While waiting on climate plan, Omaha mayor asked to act now

OMAHA, Neb. (WOWT) – Whether or not it took Omaha too long to officially begin the climate plan journey was not what people like U.N.L. Professor Emeritus David Corbin and Creighton’s sociology program director Ryan Wishart came to Mayor Jean Stothert’s final town hall of 2022 to talk about.

“There are a lot of federal dollars, state dollars, other funding that the city could be working on right now without waiting several months before they get going with climate action plans,” Corbin said. “What we want to make sure of is the city’s engaging with the Nebraska Department of Environment and Energy to ask for the money, because you don’t get it unless the state asked for it.”

A lifelong advocate for addressing environmental issues, Corbin presented a two page list of items they say the city should be pursuing now, including Inflation Reduction Act funds, OPPD Greener Together project funding, clean heavy-duty vehicles and more.

“As a public health professor, I’m worried about public health indications if we’re not acting on climate right now,” Corbin said. “So since we’ve had OPPD extend the number of years that they’re gonna be burning coal in the North Omaha plant, that means we have to be extra careful to worry about environmental justice and make sure that we can try to help the people who are most affected to remediate and prevent more effects of climate on them.”

At Tuesday night’s town hall held in District 2 at The Dock at the Ashton in Millwork Commons, Wishart sat alongside Corbin on the top row directly in view of Stothert and the panel of city leaders who gathered to answer questions. Wishart presented questions about perceived shortcomings in several aspects of the city’s master plan regarding climate and environmental issues.

“I think people who are concerned really need to take a look at what the science is telling us, about the levels of emissions reductions we need to make by 2035 and by 2050 to avoid some of the worst-case climate scenarios,” Wishart said. “The answer to, ‘should we be happy things are happening (with an action plan) or what?’, is we always have to look at how far we are from what the science tells us we need to be doing and how do we get on that trajectory.”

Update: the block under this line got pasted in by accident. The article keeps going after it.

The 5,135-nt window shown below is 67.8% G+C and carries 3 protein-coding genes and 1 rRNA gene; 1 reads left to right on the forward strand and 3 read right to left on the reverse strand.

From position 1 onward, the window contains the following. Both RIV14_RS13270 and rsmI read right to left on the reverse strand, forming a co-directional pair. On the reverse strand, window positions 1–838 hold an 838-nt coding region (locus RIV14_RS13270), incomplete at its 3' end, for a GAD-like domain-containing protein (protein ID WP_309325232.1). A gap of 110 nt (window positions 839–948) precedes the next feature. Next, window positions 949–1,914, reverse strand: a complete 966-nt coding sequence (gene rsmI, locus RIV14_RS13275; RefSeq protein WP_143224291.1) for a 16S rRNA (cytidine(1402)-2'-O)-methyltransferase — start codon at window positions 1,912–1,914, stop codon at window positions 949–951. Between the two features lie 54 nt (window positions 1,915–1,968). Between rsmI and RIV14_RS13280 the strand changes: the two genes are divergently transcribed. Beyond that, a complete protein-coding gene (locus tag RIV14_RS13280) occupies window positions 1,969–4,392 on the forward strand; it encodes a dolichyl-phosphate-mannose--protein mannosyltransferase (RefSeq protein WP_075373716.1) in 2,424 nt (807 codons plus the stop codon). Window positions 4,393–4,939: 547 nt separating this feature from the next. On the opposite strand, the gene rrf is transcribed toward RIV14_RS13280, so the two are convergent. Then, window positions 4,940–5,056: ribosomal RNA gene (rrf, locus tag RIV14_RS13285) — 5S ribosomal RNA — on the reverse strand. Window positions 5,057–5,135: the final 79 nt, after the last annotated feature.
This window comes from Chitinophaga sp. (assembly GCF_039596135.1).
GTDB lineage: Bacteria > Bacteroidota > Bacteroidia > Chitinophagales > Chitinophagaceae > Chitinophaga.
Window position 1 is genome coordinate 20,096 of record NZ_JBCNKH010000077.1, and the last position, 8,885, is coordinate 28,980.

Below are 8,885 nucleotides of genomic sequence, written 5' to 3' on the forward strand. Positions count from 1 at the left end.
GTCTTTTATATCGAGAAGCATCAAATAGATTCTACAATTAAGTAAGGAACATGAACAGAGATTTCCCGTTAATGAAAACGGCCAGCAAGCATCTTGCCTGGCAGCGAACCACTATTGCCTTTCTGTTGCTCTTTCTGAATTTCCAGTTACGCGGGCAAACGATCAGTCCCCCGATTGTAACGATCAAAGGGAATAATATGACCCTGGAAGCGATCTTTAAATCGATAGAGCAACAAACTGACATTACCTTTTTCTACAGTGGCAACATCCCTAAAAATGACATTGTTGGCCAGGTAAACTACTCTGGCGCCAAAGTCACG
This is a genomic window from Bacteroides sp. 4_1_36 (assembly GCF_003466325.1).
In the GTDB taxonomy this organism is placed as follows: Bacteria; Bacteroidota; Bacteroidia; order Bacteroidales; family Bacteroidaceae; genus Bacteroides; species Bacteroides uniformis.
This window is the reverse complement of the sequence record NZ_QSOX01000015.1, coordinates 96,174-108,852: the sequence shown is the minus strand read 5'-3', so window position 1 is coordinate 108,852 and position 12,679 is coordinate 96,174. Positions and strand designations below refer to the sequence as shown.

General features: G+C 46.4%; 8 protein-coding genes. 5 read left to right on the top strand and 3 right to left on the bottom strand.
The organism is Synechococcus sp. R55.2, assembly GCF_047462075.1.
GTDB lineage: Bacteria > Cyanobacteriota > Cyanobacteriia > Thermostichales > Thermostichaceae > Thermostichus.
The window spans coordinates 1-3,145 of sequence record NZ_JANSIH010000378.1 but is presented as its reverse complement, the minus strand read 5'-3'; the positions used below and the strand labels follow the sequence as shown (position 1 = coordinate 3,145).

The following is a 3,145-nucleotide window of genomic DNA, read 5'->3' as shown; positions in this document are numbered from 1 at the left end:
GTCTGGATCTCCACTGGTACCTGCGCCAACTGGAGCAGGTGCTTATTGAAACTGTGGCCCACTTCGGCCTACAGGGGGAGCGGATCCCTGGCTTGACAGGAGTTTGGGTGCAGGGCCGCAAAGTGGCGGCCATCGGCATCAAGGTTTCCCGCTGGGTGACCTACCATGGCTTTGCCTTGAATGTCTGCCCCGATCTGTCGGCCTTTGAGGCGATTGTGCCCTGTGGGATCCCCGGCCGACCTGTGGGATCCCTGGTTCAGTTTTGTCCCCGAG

Omaha remains one of the 15 largest 50 cities in the United States without a climate action plan, which may have been news to some of the 50 or so in attendance at the town hall. Lincoln’s action plan was in place in 2021. Marco Floreani is just getting started in his job on the mayor’s staff tasked with changing that.

“Questions and comments tonight certainly validate the city’s efforts to create a climate action resiliency plan,” Stothert’s Deputy Chief of Staff for Economic Development and Development Services Floreani said. “Part of that plan will include a community stakeholder group to collect more feedback from the community.”

Ignoring the importance of acting now is not something the younger generation of voters seem willing to abide. Creighton University student Ren Roecker asked Stothert for details of the need to hold the city accountable moving forward.

“What has been said, it seems there has been a lot of delay in reaction (to calls for a climate action plan),” she said. “And I do think it is really important to keep the public informed.”

“I think the recent elections show that younger people have voted in higher numbers and they’re worried about the climate, obviously and rightfully, and they are kind of leading the way,” Corbin said. “I am of the older generation and its not gonna affect me as much as its gonna affect them. It’s important.”

After earlier efforts to be part of a regional plan bogged down, Stothert said she turned to Metro Smart Cities Advisory Committee for direction. The request for plan (RFP) for the city’s Climate Action Plan was released October 12, with the deadline for submissions November 28. The RFP consultant selection is not expected until mid-January, with the project start date to create the plan tentatively set for February 11, 2023.

“We have had an environmental aspect of our master plan for many, many years now and we are always looking to improve it,” Stothert said after the town hall. “But you know there are new issues that bubble to the surface. and like right now, environment, sustainability, diversity, equity and inclusion.”

on your side in omaha… brent weber… six news..

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